Edward Pollard

In typical “designer” board game fashion, Goa is a game wherein the players compete to build some archaic and ridiculously themed contrivance using far too many pieces of cardboard and wood. Or to be more specific, in Goa you compete to construct colonial era spice trading empires.

You’ll obtain both plantations and colonies that produce the pepper, ginger, nutmeg, cloves, and cinnamon. You will then use those spices in a number of ways to increase the power of your empire obtaining better abilities in the game, as well as coveted victory points.

Goa is very iconic of modern board gaming as it represents the best and the worst the industry has to offer. The game play is deep and delightfully subtle while the theme is dry, disinteresting, and clumsily implemented. You’re left simultaneously challenged by its complexity while disgusted by the large collection or arbitrary cardboard that litters the table by the end of the night.

The anal retentive amongst you will delight in the opportunity to keep everything straight and tidy. Fans of other RA

Mario Party 8

June 5, 2007

Looking back to its humble roots on the Nintendo 64, one would be hard pressed to expect a series like Mario Party to make it all the way to eight editions. But here we are: a new console and a new Mario Party game. Who could have imagined it would have the staying power to have come so far? Well, many gamers would question if indeed it does, and instead accuse Mario and his Parties of having overstayed their welcome. What is unquestionable is that the Mario Party series has continually declined in average review scores as the series has progressed.

But amidst this reasonable skepticism was a current of anticipation leading up to Mario Party 8. The innovative Wii controls and the openness of the Wii experience seemed to carry a lot of potential for revitalizing the series. The Wii has already seen more than its fair share of games that revel in the minigame experience, a vernacular the original Mario Party helped establish. Mario Party 8 then could be seen as the heir to the throne in a certain respect.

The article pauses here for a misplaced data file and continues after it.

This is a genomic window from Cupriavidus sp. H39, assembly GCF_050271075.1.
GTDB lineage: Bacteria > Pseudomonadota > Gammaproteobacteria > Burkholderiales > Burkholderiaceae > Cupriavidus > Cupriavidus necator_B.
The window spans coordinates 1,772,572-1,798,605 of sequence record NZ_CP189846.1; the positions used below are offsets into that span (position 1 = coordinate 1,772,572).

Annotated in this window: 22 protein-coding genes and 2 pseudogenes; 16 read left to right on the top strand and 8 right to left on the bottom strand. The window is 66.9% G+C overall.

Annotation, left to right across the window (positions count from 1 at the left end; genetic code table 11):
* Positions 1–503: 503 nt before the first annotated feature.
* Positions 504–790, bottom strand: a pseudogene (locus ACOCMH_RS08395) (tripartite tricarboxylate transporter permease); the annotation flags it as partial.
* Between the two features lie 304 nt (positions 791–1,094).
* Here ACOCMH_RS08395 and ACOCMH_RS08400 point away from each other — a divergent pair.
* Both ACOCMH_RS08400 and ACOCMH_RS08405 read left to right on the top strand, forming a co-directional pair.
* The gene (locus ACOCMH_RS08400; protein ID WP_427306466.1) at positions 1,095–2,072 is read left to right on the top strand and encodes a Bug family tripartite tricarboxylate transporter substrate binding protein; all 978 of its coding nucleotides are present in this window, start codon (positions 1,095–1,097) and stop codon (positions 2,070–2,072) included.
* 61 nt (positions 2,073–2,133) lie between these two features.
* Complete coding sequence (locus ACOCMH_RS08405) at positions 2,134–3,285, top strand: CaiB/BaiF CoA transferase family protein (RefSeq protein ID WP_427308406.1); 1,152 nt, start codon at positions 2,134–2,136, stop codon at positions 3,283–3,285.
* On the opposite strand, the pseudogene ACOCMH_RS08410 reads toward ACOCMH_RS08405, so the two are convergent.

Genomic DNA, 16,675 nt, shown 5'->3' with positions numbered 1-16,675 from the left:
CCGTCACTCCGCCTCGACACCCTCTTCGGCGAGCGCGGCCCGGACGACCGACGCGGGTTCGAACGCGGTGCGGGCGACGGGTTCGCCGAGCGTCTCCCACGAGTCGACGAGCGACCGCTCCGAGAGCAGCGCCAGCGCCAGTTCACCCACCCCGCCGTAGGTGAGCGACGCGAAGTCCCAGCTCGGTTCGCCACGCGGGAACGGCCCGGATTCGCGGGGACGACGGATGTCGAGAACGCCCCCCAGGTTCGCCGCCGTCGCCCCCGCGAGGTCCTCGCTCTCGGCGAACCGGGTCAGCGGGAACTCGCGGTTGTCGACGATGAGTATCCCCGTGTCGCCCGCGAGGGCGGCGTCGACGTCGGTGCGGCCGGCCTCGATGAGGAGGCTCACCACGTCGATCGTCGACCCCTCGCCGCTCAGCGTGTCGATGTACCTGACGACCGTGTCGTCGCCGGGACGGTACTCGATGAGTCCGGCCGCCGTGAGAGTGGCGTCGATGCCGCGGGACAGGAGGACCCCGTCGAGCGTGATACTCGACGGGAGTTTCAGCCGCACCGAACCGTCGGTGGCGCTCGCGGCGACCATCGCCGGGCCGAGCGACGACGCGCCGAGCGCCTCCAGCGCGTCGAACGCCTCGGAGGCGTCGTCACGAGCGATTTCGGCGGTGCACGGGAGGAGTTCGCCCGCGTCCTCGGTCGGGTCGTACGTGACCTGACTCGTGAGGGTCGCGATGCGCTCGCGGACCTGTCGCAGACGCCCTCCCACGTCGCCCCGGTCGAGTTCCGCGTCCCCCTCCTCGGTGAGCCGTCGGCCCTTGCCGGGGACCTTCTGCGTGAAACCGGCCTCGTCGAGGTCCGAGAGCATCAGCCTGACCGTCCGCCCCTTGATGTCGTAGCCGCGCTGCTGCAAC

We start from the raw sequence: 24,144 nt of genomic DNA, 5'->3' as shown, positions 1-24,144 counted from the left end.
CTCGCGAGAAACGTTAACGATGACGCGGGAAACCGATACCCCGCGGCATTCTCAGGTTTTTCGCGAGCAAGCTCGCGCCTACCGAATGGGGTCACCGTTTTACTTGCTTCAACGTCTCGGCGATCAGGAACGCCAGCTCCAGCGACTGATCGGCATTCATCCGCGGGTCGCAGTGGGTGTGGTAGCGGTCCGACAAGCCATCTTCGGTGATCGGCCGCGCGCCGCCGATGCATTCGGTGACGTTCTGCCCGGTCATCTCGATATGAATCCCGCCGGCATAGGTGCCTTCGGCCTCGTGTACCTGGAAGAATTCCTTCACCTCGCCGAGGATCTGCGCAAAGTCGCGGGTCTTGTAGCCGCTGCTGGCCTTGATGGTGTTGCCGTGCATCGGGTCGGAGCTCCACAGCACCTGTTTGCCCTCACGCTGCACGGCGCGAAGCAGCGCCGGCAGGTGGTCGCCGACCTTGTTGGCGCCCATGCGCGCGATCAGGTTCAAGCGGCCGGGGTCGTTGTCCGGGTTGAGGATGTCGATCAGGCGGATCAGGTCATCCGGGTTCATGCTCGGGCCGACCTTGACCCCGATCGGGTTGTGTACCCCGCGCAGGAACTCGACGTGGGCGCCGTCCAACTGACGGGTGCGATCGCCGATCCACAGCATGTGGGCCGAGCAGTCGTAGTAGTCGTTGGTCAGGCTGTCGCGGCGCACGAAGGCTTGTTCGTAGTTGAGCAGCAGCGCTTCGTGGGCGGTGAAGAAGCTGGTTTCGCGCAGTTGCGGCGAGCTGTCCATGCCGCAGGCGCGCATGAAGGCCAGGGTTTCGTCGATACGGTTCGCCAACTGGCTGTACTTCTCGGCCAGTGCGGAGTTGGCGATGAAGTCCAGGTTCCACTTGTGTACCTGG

The actual experience of Mario Party 8 is thus a conflicting one. It is without a doubt an extremely solid rendition of the tried and true format, but it is not ambitious or daring as you might have expected it would be. This perhaps was an unreasonable expectation as few series can claim the sort of conservative stick-to-your guns approach of Mario Party. But the Wii is a vibrant and radical new way to game, and it is mildly lamentable that Mario Party 8 is so very similar to the previous games in the series.

To be sure, the new motion-activated minigames are a welcome addition, but it is a bit surprising how many minigames avoid motion controls and instead serve as retreads and rehashes of the same sort of games we’ve seen before. Sure, some of the boards feature dramatic game-changing effects, but winning is still just as much luck as it is skill. And, just like all the games before it, Mario Party 8 still features a boring, unforgettable, and best avoided single-player experience. When you look on the game as a whole you are overwhelmed with an impression that they have played it extremely safe with Mario Party 8 and some will undoubtedly find that disappointing.